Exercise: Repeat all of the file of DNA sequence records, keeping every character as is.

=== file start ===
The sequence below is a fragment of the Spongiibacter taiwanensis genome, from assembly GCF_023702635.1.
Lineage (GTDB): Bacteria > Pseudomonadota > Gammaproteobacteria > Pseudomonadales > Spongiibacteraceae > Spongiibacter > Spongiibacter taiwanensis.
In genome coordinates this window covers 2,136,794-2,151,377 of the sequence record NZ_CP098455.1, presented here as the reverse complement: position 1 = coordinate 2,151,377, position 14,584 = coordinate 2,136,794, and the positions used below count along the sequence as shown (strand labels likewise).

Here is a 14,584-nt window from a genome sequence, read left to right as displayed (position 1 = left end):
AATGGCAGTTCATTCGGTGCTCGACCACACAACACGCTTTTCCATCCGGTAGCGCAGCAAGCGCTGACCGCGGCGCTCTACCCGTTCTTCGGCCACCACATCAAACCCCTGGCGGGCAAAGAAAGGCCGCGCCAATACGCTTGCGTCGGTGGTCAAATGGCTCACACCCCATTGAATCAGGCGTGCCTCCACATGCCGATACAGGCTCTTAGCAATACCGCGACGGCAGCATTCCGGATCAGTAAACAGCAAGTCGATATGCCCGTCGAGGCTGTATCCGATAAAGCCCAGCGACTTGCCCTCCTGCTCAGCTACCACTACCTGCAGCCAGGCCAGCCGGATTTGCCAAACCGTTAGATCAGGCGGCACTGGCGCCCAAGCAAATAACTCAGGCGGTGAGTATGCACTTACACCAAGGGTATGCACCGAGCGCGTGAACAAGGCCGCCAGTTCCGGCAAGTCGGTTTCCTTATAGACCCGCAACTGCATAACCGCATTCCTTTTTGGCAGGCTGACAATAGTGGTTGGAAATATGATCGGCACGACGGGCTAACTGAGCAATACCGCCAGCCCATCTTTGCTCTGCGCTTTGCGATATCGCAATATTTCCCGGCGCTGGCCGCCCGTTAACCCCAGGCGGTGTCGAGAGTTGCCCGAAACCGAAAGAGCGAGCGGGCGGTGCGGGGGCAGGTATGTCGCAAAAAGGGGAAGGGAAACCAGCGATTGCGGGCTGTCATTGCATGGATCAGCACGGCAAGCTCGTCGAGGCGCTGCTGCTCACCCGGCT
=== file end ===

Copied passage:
The sequence below is a fragment of the Spongiibacter taiwanensis genome, from assembly GCF_023702635.1.
Lineage (GTDB): Bacteria > Pseudomonadota > Gammaproteobacteria > Pseudomonadales > Spongiibacteraceae > Spongiibacter > Spongiibacter taiwanensis.
In genome coordinates this window covers 2,136,794-2,151,377 of the sequence record NZ_CP098455.1, presented here as the reverse complement: position 1 = coordinate 2,151,377, position 14,584 = coordinate 2,136,794, and the positions used below count along the sequence as shown (strand labels likewise).

Here is a 14,584-nt window from a genome sequence, read left to right as displayed (position 1 = left end):
AATGGCAGTTCATTCGGTGCTCGACCACACAACACGCTTTTCCATCCGGTAGCGCAGCAAGCGCTGACCGCGGCGCTCTACCCGTTCTTCGGCCACCACATCAAACCCCTGGCGGGCAAAGAAAGGCCGCGCCAATACGCTTGCGTCGGTGGTCAAATGGCTCACACCCCATTGAATCAGGCGTGCCTCCACATGCCGATACAGGCTCTTAGCAATACCGCGACGGCAGCATTCCGGATCAGTAAACAGCAAGTCGATATGCCCGTCGAGGCTGTATCCGATAAAGCCCAGCGACTTGCCCTCCTGCTCAGCTACCACTACCTGCAGCCAGGCCAGCCGGATTTGCCAAACCGTTAGATCAGGCGGCACTGGCGCCCAAGCAAATAACTCAGGCGGTGAGTATGCACTTACACCAAGGGTATGCACCGAGCGCGTGAACAAGGCCGCCAGTTCCGGCAAGTCGGTTTCCTTATAGACCCGCAACTGCATAACCGCATTCCTTTTTGGCAGGCTGACAATAGTGGTTGGAAATATGATCGGCACGACGGGCTAACTGAGCAATACCGCCAGCCCATCTTTGCTCTGCGCTTTGCGATATCGCAATATTTCCCGGCGCTGGCCGCCCGTTAACCCCAGGCGGTGTCGAGAGTTGCCCGAAACCGAAAGAGCGAGCGGGCGGTGCGGGGGCAGGTATGTCGCAAAAAGGGGAAGGGAAACCAGCGATTGCGGGCTGTCATTGCATGGATCAGCACGGCAAGCTCGTCGAGGCGCTGCTGCTCACCCGGCT